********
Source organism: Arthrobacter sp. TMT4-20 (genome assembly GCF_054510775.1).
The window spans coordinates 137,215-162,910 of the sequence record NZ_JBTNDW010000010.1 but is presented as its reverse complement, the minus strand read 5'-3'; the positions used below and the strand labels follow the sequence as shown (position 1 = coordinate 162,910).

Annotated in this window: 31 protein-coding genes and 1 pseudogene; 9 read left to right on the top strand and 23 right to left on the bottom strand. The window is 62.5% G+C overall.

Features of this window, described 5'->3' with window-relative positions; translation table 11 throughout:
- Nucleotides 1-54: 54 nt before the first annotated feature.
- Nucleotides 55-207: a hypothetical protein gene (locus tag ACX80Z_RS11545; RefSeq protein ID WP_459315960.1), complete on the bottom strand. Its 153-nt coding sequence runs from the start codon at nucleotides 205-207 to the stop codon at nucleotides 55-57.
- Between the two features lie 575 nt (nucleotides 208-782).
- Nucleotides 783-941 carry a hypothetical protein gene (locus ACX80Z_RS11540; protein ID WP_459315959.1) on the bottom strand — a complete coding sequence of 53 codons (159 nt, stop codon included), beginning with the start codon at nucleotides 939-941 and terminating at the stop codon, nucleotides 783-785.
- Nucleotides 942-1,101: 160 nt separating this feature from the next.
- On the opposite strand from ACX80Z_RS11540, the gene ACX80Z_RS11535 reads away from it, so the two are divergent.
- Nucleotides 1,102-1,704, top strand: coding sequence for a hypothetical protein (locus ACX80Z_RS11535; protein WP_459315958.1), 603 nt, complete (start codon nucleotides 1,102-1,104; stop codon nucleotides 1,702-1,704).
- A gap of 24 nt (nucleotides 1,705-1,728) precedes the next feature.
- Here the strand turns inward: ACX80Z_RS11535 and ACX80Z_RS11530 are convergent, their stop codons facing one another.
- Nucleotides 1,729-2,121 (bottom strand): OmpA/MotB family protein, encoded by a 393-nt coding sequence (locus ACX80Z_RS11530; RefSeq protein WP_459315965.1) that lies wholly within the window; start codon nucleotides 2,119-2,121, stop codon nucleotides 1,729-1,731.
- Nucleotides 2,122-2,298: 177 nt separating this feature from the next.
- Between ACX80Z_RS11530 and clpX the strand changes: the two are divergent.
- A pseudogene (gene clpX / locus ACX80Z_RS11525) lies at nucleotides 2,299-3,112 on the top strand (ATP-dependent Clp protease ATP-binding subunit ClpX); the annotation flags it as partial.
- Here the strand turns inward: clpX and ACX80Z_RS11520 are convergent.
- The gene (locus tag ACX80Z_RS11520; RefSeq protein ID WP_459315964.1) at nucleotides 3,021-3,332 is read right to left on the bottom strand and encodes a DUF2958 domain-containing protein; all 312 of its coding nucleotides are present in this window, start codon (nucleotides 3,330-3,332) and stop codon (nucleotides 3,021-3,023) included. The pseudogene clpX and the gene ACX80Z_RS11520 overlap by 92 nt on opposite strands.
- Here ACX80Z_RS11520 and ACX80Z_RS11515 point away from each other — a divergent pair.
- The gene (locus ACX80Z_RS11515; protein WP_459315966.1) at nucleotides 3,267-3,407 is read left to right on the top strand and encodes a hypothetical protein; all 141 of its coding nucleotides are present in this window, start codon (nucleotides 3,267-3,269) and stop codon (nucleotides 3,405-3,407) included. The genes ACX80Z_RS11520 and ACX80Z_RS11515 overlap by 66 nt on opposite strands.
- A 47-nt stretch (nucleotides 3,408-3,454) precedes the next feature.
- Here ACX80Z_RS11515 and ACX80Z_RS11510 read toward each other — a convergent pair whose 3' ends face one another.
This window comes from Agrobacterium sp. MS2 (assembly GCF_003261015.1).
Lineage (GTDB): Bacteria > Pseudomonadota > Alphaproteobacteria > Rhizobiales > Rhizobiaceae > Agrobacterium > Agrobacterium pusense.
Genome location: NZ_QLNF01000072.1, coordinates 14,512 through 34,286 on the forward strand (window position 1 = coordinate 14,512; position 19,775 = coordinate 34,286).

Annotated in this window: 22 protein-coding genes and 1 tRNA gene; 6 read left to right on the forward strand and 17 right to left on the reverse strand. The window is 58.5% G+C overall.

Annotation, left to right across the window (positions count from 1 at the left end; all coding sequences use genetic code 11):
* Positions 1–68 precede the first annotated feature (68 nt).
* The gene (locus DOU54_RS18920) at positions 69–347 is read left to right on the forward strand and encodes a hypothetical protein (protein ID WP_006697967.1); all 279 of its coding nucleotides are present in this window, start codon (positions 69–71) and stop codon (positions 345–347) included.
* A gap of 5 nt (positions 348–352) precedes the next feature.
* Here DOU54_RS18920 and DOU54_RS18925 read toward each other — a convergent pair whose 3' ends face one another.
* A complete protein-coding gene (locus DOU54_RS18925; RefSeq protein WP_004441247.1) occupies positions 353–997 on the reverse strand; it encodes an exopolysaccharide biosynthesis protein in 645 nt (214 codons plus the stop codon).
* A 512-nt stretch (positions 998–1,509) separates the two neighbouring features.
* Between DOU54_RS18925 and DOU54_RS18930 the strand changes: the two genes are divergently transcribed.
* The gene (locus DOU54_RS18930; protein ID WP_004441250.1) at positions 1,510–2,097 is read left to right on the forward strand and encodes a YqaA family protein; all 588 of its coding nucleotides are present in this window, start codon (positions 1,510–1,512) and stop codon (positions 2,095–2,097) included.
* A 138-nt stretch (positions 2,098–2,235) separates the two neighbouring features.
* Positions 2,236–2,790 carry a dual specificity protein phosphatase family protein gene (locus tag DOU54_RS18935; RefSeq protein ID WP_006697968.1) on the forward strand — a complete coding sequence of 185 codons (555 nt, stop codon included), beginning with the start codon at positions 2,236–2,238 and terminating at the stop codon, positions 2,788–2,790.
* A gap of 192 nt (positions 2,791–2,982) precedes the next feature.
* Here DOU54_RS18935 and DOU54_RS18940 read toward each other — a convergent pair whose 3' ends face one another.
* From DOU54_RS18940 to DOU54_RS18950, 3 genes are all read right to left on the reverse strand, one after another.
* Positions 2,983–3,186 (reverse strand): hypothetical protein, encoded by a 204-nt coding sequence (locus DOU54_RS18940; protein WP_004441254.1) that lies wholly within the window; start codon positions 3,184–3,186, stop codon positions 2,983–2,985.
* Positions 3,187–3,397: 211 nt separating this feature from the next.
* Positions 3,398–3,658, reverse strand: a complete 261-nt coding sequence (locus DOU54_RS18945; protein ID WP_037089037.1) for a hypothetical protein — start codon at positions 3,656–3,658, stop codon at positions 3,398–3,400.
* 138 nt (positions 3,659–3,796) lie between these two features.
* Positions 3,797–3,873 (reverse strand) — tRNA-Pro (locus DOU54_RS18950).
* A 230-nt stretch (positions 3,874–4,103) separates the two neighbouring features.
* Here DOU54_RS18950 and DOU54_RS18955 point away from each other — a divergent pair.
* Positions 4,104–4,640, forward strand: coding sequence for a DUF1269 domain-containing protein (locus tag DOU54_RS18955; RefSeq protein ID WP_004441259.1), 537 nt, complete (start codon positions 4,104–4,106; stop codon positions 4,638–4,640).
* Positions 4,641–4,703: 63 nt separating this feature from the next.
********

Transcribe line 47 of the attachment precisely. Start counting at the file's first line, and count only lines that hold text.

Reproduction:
* A 230-nt stretch (positions 3,874–4,103) separates the two neighbouring features.